A Virginia mayor is facing calls for his resignation in a Facebook post in which he said Joe Biden “just announced Aunt Jemima” as his candidate friend.
Luray Mayor Barry Presgraves posted the comment last weekend on his Facebook page. The comment was condemned by Luray City Council members and other residents before he dismissed it that same weekend.
Luray is a city of less than 5,000 people, most of them white, according to the latest census data. Four percent of the population is Black. The city is about 90 miles west of Washington, DC
Biden named California Senator Kamala Harris as his husband on Tuesday.
A number of Black women were on Biden̵7;s husband’s shortlist, including Wally Rep. Val Demings; California Rep. Karen Bass, who leads the Congressional Black Group; Atlanta Mayor Keisha Lance Bottoms; and Susan Rice, a former national security adviser to President Barack Obama.
Presgraves apologized at a city council meeting Monday night.
“I want to make this very clear to everyone without any qualifications,” Presgraves said. “I understand what I posted on social media was wrong, insulting and unbelievable.”
Presgraves, 77, added that he does not reflect what is in his heart.
“I also want to make a direct apology to all people of color and women. Getting rid of wrongdoing and tired of racial stereotypes like humor is not funny,” he said, reading out a prepared statement. “Now I fully understand how harmful it is and can and will do better and we can all do better. We should.”
He concluded his statement by saying, “From the bottom of my heart, I am sorry and humbly ask for your forgiveness and grace.”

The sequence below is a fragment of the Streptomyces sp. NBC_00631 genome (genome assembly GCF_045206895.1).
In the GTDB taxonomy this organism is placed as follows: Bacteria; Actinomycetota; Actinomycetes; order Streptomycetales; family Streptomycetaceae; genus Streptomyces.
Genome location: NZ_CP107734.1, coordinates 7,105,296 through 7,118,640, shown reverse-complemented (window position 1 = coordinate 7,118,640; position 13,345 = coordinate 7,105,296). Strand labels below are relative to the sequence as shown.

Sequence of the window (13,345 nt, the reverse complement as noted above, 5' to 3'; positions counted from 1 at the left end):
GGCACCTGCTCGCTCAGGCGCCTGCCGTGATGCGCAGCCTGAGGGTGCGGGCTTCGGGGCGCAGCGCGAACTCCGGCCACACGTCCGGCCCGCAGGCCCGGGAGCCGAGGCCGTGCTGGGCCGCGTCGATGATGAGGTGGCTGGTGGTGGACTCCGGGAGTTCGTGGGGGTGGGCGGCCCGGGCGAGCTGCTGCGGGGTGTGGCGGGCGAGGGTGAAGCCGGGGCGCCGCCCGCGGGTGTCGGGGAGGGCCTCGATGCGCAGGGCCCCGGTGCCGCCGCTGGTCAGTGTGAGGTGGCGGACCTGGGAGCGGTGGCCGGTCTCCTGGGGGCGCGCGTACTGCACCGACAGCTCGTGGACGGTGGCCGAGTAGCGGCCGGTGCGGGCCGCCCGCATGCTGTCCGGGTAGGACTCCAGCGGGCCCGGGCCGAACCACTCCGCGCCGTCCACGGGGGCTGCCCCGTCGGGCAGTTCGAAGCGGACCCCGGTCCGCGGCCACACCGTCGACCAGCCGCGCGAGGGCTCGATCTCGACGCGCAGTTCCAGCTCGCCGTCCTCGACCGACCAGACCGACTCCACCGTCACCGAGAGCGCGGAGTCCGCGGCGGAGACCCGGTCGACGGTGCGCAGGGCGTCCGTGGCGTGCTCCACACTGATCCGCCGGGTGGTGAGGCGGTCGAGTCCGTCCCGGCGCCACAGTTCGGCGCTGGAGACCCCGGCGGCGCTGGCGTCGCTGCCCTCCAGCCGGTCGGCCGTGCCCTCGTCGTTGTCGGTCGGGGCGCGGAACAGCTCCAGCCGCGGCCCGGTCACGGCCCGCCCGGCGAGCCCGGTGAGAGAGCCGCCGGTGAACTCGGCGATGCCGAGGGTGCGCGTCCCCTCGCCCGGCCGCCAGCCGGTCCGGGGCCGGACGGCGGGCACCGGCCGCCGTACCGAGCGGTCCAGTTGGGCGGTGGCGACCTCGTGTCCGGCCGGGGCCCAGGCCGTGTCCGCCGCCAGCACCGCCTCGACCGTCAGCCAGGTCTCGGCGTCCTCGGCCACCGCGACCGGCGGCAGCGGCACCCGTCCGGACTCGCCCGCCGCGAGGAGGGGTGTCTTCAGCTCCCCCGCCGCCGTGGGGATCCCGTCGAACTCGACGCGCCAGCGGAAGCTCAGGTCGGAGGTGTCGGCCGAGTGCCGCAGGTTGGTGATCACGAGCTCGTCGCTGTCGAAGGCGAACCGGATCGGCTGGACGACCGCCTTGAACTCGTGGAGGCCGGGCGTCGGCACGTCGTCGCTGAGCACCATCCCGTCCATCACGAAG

Barbara Veney, 69, a Luray resident, addressed Pregrave directly at the meeting.
“I’ve been here my whole life. Almost 70 years. And today, I’m hurt,” she said.
Veney told Presgraves that he was not there to kidnap her or speak ill of her, but that she should stand up for what is right. Veney said her father was black and white, her mother was Indian and black and that she was not taught to be racist. She was taught “what comes out of the mouth can hurt and you have to be careful what you say because words hurt,” she said.
“We need someone with positive thoughts who will shape this community. There is no more division,” she said. “In order for us to move forward … I’m asking you today, Mr. President, to fall in love – because I love you – and do the right thing.”
At least one resident at the meeting said he did not consider the Facebook comment racist. Another resident said he did not believe the mayor intended his comments to be racist “although in context, they were many”.
Quaker Foods North America tossed out the image and name of Aunt Jemima in mid-June, saying they recognize the character’s origins based on “a racial stereotype” of a Black “midwife” raising her master’s white children.
Council member Leah Pence sent an email to Presgraves last Monday morning urging him to resign.
Pence told Presgrave that the comment he posted “has a kind of humor that was not appropriate or funny” in any of their durations, according to a copy of the email she posted on her Facebook page.
“While a resignation alone will not solve the systemic subliminal racism that plagues our community, your resignation is imperative as we work towards ending racism in our community,” Pence wrote, adding that Presgraves is responsible for his words and decisions.
She also told Presgrave that his recent actions have caused many residents in the small town to “lose faith and confidence” in his ability to “serve effectively and fairly” as mayor.
In a statement posted on its Facebook page last Monday, the city of Luray said they “oppose racism” and are committed to working together with the community through understanding, compassion and opportunity. The statement did not name Presgraves, but said the city council would discuss the events that led to the statement at its meeting Monday night.
Presgraves did not immediately return an interview request on Thursday. He told Page Valley News last Monday that he would not retire.
“Hell no, I’m not resigning,” he told the newspaper. “People chose me and I have a few more months to serve.”
Presgraves, who is not running for re-election, told the newspaper that he did not anticipate his remark being met with reactions.
“I thought it was humorous,” he said. “I had no idea people reacting the way they did. I think people have gone in that direction … It’s an election year.”